A knowledge of cough is paramount to effectively diagnosing and treating patients with cough. It has been discovered in a large number of individuals that the presence of acute and self-limiting cough is usually due to a viral upper respiratory tract infection. At the same time, chronic and persistent cough is generally a result of chronic bronchitis or postnasal drip. Acute cough represents the most significant single cause of consultation in primary care. In contrast, chronic cough is one of the most familiar presentations in respiratory medicine.
Chronic cough is a cough that has lingered for eight weeks. Chronic cough is common but often weakening and unmanageable. On the other hand, idiopathic cough, that is, cough without a known cause is rare. The wrong diagnosis of idiopathic cough is prevalent, mainly because of the failure to recognize that cough can also result from provocations in sites outside the airway.
Symptoms of chronic cough
A chronic cough can occur, accompanied by other signs and symptoms, which may include the following;
- Runny nose or stuffy nose
- Postnasal drip that occurs as a feeling of liquid running down the back of your throat
- Wheezing and shortness of breath
- Frequent throat clearing and sore throat
- Coughing up blood (usually in rare cases)
Causes of cough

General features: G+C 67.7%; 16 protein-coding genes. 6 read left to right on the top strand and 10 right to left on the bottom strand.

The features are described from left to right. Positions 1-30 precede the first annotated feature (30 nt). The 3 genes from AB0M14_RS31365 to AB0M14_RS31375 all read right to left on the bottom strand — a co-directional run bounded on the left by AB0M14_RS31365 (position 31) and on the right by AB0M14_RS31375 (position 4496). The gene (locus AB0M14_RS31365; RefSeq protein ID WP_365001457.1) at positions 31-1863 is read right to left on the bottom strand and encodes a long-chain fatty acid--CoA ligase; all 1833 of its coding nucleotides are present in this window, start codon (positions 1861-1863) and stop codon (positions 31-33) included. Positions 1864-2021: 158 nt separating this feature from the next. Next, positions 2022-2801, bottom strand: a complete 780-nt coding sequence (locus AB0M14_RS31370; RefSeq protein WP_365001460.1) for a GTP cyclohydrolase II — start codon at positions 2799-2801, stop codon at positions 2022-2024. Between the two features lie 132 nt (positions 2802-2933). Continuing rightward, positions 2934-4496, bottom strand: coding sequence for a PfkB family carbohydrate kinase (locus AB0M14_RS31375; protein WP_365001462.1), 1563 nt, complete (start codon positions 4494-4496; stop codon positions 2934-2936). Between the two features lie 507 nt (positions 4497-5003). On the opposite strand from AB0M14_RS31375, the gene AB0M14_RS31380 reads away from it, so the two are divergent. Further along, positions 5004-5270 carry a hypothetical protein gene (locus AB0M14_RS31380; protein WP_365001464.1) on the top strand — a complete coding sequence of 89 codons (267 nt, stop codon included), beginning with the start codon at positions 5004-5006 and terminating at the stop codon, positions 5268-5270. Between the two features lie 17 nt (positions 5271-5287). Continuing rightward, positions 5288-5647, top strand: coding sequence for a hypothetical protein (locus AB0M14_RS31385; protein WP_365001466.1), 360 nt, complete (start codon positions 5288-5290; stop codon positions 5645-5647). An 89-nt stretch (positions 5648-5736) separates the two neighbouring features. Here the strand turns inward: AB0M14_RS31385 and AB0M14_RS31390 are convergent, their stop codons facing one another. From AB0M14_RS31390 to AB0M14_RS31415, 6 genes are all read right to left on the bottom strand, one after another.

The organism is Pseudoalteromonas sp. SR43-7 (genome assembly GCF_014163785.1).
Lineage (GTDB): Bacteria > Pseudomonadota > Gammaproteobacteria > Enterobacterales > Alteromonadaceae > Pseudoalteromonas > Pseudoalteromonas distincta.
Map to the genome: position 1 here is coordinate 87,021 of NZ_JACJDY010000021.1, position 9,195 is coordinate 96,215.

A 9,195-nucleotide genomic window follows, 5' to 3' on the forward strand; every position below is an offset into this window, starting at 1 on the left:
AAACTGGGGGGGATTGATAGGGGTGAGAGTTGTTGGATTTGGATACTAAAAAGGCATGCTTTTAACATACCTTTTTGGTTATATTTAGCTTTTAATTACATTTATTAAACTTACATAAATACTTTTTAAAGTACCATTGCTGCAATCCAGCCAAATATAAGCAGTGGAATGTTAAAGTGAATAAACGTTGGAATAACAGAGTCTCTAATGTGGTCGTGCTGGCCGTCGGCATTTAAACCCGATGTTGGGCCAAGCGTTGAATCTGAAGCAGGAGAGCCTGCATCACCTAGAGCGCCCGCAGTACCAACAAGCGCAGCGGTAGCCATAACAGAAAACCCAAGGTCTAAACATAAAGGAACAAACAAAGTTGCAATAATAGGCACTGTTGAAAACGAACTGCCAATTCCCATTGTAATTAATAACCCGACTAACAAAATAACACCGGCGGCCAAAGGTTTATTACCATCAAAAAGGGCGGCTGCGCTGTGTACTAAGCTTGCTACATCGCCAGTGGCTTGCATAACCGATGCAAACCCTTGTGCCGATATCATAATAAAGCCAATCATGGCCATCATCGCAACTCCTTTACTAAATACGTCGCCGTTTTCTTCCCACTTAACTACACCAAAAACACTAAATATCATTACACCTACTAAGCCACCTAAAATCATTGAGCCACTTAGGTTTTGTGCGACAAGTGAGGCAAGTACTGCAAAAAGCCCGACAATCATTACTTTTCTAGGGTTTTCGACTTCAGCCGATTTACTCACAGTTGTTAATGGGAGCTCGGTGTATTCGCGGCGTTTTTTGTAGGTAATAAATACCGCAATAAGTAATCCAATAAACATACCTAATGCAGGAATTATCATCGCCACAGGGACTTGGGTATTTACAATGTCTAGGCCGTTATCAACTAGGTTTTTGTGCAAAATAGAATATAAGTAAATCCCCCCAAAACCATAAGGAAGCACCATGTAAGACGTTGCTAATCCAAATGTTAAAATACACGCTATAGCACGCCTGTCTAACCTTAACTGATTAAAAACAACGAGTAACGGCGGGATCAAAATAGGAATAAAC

An occasional cough is normal as it helps clear secretions and other irritants from your lungs, thus preventing infection. However, a cough that persists for weeks most often results from an underlying issue. In most cases, individuals have more than one cause of chronic cough. Although it usually is challenging to ascertain the problem that’s triggering a chronic cough, some of the causes of chronic cough include the following;
- Postnasal drip: This is a condition whereby the nose or sinuses produce extra mucus that drips down the back of your throat, triggering your cough reflex. This condition is also known as upper airway cough syndrome (UACS).
- Asthma: An asthma-related cough may be erratic depending on the seasons. It can also appear after an upper respiratory tract infection and worsen due to exposure to cold air or certain chemicals or fragrances. In cough-variant asthma (which is a type of asthma), a cough is the main symptom.